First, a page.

Most of us know that eating a healthy, balanced diet is important. However, according to the CDC, around 10% of the population continues to have vitamin deficiencies.1 Not getting the vitamins you need can lead to health problems, such as osteoporosis, high blood pressure, skin problems, and fatigue.
Most people never realize they have a vitamin deficiency. And even if you’re working on eating a healthy diet, it still doesn’t guarantee you’re getting all the essential vitamins and minerals you need. Certain demographic factors, medical conditions, special diets, and life stages can increase your risk for a deficiency.
Are you getting all the vitamins your body needs to remain healthy? Here’s a look at the top three essential vitamins you could be missing.
1 – Vitamin D
Vitamin D, a fat-soluble vitamin, is an essential vitamin produced from cholesterol in the skin when exposed to sunlight. This means that people who live farther away from the equator are more likely to be deficient in vitamin D if they don’t get enough in their diet or they’re not taking a supplement. Studies show that around 42% of Americans may be deficient in vitamin D.2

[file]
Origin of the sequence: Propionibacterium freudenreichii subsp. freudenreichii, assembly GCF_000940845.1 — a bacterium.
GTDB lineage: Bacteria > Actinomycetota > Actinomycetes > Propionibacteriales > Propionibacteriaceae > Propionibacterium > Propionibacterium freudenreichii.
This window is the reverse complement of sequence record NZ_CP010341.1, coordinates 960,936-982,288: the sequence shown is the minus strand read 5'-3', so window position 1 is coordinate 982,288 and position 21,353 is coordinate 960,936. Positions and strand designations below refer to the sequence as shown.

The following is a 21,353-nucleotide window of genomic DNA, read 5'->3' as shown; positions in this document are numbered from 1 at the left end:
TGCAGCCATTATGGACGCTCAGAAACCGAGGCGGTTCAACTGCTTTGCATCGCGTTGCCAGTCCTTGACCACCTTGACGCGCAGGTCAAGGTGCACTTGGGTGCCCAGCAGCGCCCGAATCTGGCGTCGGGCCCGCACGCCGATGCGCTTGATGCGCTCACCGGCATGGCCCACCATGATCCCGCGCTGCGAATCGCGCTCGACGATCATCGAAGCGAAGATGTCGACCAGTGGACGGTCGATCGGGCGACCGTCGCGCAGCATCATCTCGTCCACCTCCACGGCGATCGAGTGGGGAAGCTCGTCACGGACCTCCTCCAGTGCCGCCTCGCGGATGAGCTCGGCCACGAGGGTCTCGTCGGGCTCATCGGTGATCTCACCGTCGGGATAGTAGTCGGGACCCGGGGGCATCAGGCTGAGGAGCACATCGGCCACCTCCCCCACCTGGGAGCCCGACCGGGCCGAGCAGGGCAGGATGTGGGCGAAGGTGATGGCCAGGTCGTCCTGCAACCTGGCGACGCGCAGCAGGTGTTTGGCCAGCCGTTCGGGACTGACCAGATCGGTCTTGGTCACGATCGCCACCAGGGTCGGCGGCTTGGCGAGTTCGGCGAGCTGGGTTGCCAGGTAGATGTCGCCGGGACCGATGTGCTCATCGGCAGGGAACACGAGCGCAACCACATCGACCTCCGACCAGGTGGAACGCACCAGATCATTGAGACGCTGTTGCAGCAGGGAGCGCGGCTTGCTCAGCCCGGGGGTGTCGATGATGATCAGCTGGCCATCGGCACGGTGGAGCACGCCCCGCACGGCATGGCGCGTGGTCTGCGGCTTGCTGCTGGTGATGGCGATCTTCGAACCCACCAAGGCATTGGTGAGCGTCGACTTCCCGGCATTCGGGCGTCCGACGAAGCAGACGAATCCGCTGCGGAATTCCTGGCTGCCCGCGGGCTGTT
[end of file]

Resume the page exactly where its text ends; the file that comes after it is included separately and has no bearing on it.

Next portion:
Some of the risk factors for having low levels of vitamin D include:
- High levels of smog or air pollution
- Living at high latitudes
- Living in areas with dense cloud covering
- Liberal sunscreen use (although it’s essential for protecting skin from sun damage)
- Wearing clothing that covers your skin
- Darker skin pigmentations
Why It’s Important:
Vitamin D is important for many reasons. It’s critical for helping the body absorb calcium for healthy teeth and bones. Along with supporting bone health, vitamin D also plays a role in immune function, heart health, and testosterone production.
How to Get More Vitamin D:
Many foods have been fortified with vitamin D, such as breakfast cereals, milk, and orange juice. Some of the best natural sources of vitamin D include:
- Whole eggs